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The Facts and Myths About Heartburn

Up to one in five people experience acid reflux every week. But by separating fact from fiction when it comes to heartburn, you can extinguish the flames for good.

Maria Masters

Myth #1: You should avoid spices.
Reality - "Seasonings won't necessarily cause acid reflux," says Douglas Adler, M.D., an associate professor of medicine at the University of Utah. "The real culprits are usually acidic foods like citrus and tomatoes, which are used in spicy meals." Other offenders are caffeine (don't forget it's in chocolate too) and peppermint.

Myth #2: You'll only feel a burning in your chest.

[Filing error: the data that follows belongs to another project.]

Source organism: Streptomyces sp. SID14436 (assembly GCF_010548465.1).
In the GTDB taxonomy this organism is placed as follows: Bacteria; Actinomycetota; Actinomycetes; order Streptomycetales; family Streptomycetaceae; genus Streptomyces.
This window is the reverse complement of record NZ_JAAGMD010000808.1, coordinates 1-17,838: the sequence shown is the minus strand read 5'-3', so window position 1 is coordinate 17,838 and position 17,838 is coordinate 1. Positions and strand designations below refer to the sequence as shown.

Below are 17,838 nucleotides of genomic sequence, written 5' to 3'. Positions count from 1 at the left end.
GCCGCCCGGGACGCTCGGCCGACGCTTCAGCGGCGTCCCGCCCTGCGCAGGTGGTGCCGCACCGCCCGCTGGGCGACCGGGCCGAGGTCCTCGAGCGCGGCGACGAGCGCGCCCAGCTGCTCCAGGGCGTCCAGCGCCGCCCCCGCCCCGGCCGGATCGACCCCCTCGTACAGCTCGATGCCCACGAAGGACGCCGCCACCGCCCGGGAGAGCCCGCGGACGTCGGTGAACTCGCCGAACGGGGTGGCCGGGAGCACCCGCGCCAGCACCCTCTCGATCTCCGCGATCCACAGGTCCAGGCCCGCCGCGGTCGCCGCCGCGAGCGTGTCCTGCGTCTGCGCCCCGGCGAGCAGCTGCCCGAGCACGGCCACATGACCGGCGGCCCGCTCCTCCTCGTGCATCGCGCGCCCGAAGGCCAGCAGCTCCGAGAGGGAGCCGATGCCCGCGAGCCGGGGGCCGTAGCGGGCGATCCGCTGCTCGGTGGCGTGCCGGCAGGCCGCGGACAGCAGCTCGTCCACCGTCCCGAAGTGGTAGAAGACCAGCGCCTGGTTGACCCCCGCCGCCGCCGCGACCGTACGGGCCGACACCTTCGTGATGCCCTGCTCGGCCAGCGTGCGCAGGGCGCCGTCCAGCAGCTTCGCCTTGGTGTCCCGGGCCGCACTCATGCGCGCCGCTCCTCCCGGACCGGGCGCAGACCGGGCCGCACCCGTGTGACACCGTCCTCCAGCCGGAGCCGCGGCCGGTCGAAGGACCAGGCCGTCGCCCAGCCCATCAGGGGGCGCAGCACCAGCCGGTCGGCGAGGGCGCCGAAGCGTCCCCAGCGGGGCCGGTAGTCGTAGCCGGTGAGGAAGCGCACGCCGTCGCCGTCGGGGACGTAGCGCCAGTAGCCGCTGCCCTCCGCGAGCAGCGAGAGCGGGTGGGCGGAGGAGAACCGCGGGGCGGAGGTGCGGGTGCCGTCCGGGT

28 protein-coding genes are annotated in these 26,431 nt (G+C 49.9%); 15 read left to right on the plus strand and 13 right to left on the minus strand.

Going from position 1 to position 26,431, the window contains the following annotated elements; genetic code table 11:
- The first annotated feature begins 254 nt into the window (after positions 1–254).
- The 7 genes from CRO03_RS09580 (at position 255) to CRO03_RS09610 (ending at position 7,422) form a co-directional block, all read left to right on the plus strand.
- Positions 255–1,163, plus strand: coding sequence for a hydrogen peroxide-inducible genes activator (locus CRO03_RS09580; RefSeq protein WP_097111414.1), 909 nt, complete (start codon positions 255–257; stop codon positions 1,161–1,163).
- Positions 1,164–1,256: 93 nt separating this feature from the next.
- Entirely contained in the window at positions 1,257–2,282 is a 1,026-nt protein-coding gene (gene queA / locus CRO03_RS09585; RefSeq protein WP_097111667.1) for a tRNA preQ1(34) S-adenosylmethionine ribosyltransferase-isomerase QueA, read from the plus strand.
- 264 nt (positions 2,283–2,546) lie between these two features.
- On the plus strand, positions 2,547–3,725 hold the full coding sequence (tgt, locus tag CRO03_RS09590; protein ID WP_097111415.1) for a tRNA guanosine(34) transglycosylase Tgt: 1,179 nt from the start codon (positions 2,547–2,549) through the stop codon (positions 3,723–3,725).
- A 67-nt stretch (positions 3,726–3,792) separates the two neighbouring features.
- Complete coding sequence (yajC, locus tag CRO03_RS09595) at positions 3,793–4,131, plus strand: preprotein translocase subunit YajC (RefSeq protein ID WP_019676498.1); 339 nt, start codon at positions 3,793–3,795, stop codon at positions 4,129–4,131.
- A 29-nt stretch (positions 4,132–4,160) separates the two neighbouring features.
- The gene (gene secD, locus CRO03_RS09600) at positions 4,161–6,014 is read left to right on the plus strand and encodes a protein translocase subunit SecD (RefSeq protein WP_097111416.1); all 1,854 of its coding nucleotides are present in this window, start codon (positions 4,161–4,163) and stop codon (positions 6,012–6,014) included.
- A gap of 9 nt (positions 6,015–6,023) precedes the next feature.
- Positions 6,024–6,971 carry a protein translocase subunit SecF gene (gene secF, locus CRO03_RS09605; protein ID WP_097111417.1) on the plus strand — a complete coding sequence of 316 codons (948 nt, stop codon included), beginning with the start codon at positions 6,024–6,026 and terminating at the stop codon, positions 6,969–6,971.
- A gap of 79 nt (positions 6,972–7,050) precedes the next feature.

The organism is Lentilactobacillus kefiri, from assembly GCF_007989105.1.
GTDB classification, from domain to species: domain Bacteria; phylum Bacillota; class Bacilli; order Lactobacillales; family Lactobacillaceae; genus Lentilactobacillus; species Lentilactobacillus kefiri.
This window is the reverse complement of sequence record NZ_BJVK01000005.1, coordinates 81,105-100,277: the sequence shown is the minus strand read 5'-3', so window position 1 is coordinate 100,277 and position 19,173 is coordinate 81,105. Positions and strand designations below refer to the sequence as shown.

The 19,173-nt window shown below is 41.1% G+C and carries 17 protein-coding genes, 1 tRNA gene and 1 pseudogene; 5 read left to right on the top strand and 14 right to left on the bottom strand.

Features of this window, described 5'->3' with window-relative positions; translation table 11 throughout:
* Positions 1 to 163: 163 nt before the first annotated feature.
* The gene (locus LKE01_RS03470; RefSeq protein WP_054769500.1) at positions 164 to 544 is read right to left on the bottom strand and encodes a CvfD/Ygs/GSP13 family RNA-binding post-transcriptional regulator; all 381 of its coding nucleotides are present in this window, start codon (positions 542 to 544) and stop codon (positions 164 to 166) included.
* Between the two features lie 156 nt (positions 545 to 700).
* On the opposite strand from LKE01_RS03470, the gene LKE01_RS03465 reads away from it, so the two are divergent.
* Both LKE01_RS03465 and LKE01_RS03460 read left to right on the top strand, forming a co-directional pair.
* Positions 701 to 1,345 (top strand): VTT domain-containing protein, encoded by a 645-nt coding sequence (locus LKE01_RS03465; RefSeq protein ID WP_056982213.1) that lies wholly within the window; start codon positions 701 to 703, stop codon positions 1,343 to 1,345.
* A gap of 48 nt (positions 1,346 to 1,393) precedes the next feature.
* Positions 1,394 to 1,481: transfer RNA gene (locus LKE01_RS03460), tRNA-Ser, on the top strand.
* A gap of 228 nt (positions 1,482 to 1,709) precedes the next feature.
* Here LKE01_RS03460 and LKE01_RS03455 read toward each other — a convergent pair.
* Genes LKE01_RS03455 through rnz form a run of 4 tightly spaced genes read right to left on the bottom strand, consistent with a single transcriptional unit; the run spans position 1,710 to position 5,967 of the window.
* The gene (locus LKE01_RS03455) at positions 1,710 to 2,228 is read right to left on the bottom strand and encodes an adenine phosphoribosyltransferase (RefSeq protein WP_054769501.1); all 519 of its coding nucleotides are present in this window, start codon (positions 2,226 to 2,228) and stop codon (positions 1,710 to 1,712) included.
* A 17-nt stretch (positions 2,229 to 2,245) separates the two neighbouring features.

Reality - Difficulty swallowing, a cough and a hoarse voice are other signs of acid reflux, says Vivek Kaul, M.D., an associate professor of medicine at the University of Rochester Medical Center. If your throat feels funny after eating acidic foods, try antacids, not cough drops.

Myth #3: You don't need to see a doctor.
Reality - Talk to your M.D. if you're taking OTC meds more than twice a week or for more than two weeks in a row. Untreated, chronic heartburn may damage your throat and eventually lead to esophageal cancer. An M.D. can write you a prescription or suggest dietary tweaks.

Originally published in the February 2013 issue of Family Circle magazine.

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